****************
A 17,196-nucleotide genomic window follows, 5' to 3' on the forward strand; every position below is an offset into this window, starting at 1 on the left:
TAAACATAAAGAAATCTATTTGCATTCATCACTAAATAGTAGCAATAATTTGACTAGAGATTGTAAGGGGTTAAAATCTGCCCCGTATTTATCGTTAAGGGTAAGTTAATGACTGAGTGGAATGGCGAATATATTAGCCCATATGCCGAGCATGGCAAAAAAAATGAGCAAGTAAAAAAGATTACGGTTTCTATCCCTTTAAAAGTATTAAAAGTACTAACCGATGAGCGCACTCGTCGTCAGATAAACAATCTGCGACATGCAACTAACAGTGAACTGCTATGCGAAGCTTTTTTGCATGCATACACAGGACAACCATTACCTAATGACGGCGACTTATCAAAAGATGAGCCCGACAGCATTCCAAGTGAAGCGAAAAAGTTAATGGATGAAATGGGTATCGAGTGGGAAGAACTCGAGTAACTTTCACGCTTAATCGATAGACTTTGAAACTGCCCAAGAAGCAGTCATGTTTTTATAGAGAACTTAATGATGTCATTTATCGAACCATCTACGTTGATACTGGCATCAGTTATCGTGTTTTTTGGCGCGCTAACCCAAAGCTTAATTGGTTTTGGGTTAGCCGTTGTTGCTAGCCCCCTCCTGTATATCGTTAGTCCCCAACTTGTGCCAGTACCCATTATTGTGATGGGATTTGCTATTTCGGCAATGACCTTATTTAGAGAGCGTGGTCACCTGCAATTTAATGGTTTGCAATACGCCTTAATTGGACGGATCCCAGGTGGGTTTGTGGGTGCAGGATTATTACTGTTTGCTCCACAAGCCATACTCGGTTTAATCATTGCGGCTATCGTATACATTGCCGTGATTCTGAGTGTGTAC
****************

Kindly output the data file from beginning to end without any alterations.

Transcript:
A 17,196-nucleotide genomic window follows, 5' to 3' on the forward strand; every position below is an offset into this window, starting at 1 on the left:
TAAACATAAAGAAATCTATTTGCATTCATCACTAAATAGTAGCAATAATTTGACTAGAGATTGTAAGGGGTTAAAATCTGCCCCGTATTTATCGTTAAGGGTAAGTTAATGACTGAGTGGAATGGCGAATATATTAGCCCATATGCCGAGCATGGCAAAAAAAATGAGCAAGTAAAAAAGATTACGGTTTCTATCCCTTTAAAAGTATTAAAAGTACTAACCGATGAGCGCACTCGTCGTCAGATAAACAATCTGCGACATGCAACTAACAGTGAACTGCTATGCGAAGCTTTTTTGCATGCATACACAGGACAACCATTACCTAATGACGGCGACTTATCAAAAGATGAGCCCGACAGCATTCCAAGTGAAGCGAAAAAGTTAATGGATGAAATGGGTATCGAGTGGGAAGAACTCGAGTAACTTTCACGCTTAATCGATAGACTTTGAAACTGCCCAAGAAGCAGTCATGTTTTTATAGAGAACTTAATGATGTCATTTATCGAACCATCTACGTTGATACTGGCATCAGTTATCGTGTTTTTTGGCGCGCTAACCCAAAGCTTAATTGGTTTTGGGTTAGCCGTTGTTGCTAGCCCCCTCCTGTATATCGTTAGTCCCCAACTTGTGCCAGTACCCATTATTGTGATGGGATTTGCTATTTCGGCAATGACCTTATTTAGAGAGCGTGGTCACCTGCAATTTAATGGTTTGCAATACGCCTTAATTGGACGGATCCCAGGTGGGTTTGTGGGTGCAGGATTATTACTGTTTGCTCCACAAGCCATACTCGGTTTAATCATTGCGGCTATCGTATACATTGCCGTGATTCTGAGTGTGTAC